Chief intelligence analyst Sam Culper of Forward Observer posts on the progression of intelligence products you and your group should work on to be prepared for local disasters and emergencies in After Area Studies: The Next Steps in SHTF Intelligence.

For the past few weeks, I’ve made Area Studies the primary focus of the blog and social media presence. If you want to get started in local intelligence for disasters and emergencies, the Area Study is your starting point.

For those new to SHTF Intelligence, here’s a progression of intelligence products, skills, and tasks you should be doing.

1. The Area Study – This intelligence product is the foundation of local intelligence efforts. It’s here, most importantly, where we learn 1) the significance of “Intelligence Value” and 2) the importance of identifying your intelligence gaps.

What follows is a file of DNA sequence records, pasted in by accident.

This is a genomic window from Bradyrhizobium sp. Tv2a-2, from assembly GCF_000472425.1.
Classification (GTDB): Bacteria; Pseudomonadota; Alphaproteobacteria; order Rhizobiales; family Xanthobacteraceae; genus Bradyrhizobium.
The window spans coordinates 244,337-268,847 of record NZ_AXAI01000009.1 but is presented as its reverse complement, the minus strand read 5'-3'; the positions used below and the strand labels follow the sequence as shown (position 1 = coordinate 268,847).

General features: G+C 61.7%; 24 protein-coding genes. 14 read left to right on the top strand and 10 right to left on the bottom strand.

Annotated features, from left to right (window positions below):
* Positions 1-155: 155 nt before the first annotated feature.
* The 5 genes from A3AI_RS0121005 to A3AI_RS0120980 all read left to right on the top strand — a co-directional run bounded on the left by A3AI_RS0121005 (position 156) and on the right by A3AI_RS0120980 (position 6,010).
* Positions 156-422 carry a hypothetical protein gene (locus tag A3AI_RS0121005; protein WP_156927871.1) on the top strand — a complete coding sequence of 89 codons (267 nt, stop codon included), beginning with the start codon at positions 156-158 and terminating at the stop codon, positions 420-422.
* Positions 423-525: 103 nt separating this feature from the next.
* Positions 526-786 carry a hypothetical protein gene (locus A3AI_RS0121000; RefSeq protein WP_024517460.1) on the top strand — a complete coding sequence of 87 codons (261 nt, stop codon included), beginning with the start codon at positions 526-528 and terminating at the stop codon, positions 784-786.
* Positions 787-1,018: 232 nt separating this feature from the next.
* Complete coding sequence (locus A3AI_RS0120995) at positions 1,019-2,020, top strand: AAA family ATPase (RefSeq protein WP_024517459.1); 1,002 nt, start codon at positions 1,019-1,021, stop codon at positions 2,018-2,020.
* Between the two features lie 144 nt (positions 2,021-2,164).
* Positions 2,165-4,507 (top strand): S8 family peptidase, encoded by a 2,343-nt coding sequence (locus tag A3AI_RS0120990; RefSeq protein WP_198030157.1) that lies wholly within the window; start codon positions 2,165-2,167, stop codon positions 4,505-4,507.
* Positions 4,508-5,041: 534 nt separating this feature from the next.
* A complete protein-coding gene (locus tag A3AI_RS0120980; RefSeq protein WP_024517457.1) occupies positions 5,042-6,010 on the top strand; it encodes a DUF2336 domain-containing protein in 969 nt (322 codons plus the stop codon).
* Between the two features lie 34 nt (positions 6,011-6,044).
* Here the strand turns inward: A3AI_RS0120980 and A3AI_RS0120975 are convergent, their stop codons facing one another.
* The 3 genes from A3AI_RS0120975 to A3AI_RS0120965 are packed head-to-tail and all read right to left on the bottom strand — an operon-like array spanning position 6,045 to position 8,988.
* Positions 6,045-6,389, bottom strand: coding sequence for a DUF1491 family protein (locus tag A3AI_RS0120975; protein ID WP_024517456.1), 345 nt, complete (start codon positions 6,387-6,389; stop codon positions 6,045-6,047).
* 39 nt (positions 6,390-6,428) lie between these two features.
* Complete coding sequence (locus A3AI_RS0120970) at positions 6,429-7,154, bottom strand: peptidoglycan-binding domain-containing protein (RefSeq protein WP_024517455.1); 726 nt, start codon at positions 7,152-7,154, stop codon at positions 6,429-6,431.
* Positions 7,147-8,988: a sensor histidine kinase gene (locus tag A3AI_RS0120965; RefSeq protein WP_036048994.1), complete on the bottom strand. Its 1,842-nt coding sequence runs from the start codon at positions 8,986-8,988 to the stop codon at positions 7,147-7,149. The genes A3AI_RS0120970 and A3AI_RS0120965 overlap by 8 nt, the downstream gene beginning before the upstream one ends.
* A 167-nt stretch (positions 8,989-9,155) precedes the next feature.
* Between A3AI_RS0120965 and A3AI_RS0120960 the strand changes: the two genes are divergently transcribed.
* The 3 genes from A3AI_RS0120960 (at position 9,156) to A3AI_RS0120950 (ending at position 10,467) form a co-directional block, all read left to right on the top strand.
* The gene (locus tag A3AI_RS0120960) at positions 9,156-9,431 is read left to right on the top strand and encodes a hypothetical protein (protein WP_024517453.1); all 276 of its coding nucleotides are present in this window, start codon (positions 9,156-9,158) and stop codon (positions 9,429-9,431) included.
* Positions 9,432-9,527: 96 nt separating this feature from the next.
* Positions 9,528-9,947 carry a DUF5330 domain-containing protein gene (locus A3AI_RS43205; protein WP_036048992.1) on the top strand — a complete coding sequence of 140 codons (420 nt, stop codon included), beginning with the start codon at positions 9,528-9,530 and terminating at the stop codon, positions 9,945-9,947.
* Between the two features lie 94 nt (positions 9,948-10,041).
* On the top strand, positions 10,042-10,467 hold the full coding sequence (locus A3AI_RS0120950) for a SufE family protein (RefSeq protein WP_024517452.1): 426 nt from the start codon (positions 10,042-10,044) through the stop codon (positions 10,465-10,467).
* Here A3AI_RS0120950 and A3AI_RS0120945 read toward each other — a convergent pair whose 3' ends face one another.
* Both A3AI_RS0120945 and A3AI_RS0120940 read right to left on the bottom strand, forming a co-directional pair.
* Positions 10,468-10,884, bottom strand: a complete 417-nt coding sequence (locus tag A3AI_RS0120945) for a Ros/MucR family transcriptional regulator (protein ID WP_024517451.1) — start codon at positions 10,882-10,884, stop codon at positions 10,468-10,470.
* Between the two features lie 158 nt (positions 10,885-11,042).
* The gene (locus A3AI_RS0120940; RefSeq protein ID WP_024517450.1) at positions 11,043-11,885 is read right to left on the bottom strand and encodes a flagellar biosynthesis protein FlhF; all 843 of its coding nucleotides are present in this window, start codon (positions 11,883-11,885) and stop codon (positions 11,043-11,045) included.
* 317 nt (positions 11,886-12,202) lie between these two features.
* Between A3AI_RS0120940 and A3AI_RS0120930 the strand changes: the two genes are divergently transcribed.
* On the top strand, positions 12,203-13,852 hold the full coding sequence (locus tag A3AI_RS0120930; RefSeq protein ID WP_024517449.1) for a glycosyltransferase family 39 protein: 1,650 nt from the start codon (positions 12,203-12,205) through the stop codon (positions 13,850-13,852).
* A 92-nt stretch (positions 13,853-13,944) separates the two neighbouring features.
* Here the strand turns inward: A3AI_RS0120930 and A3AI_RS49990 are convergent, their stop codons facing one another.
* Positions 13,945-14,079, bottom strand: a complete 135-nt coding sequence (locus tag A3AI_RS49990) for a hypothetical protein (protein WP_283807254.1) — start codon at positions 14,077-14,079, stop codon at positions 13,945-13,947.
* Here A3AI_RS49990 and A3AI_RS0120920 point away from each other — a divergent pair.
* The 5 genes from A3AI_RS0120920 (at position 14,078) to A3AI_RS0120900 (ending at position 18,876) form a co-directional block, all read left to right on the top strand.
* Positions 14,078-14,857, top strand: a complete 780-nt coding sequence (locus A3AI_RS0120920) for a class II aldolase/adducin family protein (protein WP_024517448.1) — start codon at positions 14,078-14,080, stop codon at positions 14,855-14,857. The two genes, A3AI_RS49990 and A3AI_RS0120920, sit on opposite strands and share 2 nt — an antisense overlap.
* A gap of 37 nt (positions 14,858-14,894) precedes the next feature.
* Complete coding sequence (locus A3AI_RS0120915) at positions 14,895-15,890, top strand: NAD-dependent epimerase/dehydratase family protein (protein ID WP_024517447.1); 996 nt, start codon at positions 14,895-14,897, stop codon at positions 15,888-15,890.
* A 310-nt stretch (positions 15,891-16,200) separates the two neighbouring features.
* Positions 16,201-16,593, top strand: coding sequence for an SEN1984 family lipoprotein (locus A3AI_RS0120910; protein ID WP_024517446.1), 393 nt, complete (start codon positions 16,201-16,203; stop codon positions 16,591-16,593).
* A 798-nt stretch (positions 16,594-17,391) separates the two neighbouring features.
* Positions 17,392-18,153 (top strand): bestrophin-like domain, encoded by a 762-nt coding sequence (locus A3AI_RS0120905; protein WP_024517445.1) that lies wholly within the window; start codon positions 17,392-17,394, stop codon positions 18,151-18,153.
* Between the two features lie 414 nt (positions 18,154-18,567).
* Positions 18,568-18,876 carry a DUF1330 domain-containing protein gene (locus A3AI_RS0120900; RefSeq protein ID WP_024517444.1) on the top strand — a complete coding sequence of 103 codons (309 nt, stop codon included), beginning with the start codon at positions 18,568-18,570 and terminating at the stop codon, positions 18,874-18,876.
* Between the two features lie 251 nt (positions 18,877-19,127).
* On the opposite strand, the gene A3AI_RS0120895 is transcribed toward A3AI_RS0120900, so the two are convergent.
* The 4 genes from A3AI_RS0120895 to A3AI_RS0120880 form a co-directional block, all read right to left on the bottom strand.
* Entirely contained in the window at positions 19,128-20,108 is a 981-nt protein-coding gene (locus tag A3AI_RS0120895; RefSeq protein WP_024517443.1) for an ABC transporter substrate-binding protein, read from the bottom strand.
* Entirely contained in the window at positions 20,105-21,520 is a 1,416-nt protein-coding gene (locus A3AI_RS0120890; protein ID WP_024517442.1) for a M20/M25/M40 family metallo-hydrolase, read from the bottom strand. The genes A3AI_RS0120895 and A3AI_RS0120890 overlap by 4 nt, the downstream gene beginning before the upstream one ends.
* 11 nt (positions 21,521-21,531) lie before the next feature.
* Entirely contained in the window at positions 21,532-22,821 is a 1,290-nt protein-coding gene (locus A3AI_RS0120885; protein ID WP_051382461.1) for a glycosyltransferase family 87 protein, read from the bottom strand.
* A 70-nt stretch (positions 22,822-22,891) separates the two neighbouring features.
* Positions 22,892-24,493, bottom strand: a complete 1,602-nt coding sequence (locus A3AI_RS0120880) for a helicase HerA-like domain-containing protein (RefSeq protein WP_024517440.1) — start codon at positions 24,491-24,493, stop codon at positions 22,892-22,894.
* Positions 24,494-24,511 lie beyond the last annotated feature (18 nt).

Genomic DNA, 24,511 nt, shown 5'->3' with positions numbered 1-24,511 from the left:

“Intelligence Value” is what what we assign to information that’s relevant to our mission. The more critical a piece of information is, the higher its intelligence value.

For instance, if your mission is pulling your neighbors out of flood waters, then knowing who needs to be helped and where they live becomes mission-critical information. During this mission, identifying these neighbors becomes one of your top priorities. Other information of intelligence value could include: future flood stages, anticipated depth of area flooding, debris in the area that could pose a hazard, other areas that could be affected by flood waters, how long the flooding will last, and the list goes on.

If flooding is a risk, then you’re going to want to put local flood zone maps in your Area Study.